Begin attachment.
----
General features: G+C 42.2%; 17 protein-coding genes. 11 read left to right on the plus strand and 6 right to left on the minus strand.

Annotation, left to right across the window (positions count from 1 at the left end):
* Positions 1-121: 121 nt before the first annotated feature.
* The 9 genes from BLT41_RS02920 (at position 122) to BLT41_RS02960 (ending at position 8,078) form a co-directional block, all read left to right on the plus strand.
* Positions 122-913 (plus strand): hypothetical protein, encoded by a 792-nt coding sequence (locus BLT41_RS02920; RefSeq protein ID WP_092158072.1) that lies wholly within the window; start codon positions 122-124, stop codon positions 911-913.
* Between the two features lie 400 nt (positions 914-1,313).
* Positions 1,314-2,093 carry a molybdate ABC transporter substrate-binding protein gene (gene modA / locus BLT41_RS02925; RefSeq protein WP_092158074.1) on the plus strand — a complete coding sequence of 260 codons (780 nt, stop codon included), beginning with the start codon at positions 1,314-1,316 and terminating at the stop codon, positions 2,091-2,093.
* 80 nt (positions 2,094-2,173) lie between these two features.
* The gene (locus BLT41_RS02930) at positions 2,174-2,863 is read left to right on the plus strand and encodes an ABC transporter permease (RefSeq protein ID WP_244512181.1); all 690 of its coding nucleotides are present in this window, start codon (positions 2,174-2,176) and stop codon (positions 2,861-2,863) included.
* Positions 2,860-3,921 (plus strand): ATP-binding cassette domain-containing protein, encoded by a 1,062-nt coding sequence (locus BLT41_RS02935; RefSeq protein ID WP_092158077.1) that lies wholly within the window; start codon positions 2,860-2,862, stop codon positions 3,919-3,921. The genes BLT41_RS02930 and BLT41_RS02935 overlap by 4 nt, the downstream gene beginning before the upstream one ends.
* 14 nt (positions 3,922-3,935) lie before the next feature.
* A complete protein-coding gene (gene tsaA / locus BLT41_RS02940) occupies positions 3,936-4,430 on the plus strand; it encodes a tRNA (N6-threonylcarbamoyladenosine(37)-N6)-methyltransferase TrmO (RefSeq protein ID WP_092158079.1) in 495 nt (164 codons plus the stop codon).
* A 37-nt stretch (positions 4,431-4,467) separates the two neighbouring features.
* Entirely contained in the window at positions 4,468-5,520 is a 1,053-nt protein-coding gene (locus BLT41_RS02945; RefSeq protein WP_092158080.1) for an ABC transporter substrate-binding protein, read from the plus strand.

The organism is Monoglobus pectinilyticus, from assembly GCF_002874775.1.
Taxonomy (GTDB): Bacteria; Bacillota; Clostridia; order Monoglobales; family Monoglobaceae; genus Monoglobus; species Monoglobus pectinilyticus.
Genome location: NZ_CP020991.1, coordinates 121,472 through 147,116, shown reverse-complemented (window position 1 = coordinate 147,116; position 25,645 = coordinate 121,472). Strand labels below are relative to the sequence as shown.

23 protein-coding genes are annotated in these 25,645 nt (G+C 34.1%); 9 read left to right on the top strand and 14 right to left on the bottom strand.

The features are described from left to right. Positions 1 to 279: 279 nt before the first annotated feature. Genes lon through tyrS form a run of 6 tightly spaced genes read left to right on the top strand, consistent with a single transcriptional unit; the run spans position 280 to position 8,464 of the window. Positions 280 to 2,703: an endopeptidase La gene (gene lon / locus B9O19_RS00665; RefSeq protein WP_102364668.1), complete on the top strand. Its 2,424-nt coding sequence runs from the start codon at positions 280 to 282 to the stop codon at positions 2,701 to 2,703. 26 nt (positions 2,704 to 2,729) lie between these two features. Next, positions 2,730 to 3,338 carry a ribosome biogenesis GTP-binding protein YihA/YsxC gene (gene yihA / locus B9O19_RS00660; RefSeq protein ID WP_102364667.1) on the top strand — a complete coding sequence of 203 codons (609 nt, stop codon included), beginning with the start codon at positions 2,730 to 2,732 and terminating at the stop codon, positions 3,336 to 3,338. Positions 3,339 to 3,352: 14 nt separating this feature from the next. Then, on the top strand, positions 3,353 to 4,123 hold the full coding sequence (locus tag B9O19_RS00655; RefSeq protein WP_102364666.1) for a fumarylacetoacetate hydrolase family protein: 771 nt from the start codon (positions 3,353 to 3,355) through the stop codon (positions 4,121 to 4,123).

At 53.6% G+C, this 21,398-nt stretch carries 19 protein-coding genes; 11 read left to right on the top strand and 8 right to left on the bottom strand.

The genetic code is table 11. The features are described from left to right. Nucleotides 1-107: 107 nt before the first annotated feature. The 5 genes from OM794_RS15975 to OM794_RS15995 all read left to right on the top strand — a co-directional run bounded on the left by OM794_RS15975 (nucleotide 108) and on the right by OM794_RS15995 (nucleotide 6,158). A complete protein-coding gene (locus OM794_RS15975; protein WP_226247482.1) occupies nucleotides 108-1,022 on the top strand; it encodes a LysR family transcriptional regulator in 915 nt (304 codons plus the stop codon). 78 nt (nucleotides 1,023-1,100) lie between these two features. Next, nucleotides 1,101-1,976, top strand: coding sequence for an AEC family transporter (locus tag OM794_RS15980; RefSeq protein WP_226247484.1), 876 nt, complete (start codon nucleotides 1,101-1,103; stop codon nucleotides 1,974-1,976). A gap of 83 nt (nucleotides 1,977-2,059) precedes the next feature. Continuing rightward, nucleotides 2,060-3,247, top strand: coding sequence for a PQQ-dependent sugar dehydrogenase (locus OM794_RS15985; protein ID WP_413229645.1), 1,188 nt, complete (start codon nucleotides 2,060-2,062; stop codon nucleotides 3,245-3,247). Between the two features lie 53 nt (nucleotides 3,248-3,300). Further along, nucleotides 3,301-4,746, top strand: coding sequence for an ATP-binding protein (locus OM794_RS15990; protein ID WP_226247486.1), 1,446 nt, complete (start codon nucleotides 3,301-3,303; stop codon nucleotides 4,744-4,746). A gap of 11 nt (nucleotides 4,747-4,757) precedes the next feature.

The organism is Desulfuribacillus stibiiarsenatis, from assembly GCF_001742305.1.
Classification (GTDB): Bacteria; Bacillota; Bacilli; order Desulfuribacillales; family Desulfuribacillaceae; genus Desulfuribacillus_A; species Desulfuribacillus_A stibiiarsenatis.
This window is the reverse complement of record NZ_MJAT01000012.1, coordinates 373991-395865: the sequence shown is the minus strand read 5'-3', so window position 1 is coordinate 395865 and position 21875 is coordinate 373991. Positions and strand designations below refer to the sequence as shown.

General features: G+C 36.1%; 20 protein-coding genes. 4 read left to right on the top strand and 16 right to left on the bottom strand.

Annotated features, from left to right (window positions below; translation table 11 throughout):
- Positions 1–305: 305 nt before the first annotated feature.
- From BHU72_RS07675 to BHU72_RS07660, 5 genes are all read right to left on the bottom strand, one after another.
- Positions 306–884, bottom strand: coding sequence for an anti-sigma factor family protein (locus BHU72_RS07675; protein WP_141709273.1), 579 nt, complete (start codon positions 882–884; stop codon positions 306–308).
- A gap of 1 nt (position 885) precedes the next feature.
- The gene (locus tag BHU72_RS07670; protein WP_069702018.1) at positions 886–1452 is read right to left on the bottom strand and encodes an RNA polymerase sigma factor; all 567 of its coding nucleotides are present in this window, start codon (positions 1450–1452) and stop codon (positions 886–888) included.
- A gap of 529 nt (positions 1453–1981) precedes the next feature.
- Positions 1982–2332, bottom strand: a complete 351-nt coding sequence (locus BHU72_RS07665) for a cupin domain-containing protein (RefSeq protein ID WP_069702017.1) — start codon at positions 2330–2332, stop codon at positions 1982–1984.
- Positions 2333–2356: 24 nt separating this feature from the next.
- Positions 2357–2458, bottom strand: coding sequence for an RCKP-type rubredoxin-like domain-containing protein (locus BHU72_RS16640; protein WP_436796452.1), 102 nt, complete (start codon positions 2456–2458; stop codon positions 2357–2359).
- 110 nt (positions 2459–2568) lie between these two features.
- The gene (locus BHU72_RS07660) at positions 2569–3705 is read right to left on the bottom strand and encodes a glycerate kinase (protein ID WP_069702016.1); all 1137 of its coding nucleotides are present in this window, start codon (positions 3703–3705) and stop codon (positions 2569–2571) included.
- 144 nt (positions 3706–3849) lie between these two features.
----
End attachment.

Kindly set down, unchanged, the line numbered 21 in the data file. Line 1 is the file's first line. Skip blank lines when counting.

The genetic code is table 11. The features are described from left to right. Nucleotides 1-107: 107 nt before the first annotated feature. The 5 genes from OM794_RS15975 to OM794_RS15995 all read left to right on the top strand — a co-directional run bounded on the left by OM794_RS15975 (nucleotide 108) and on the right by OM794_RS15995 (nucleotide 6,158). A complete protein-coding gene (locus OM794_RS15975; protein WP_226247482.1) occupies nucleotides 108-1,022 on the top strand; it encodes a LysR family transcriptional regulator in 915 nt (304 codons plus the stop codon). 78 nt (nucleotides 1,023-1,100) lie between these two features. Next, nucleotides 1,101-1,976, top strand: coding sequence for an AEC family transporter (locus tag OM794_RS15980; RefSeq protein WP_226247484.1), 876 nt, complete (start codon nucleotides 1,101-1,103; stop codon nucleotides 1,974-1,976). A gap of 83 nt (nucleotides 1,977-2,059) precedes the next feature. Continuing rightward, nucleotides 2,060-3,247, top strand: coding sequence for a PQQ-dependent sugar dehydrogenase (locus OM794_RS15985; protein ID WP_413229645.1), 1,188 nt, complete (start codon nucleotides 2,060-2,062; stop codon nucleotides 3,245-3,247). Between the two features lie 53 nt (nucleotides 3,248-3,300). Further along, nucleotides 3,301-4,746, top strand: coding sequence for an ATP-binding protein (locus OM794_RS15990; protein ID WP_226247486.1), 1,446 nt, complete (start codon nucleotides 3,301-3,303; stop codon nucleotides 4,744-4,746). A gap of 11 nt (nucleotides 4,747-4,757) precedes the next feature.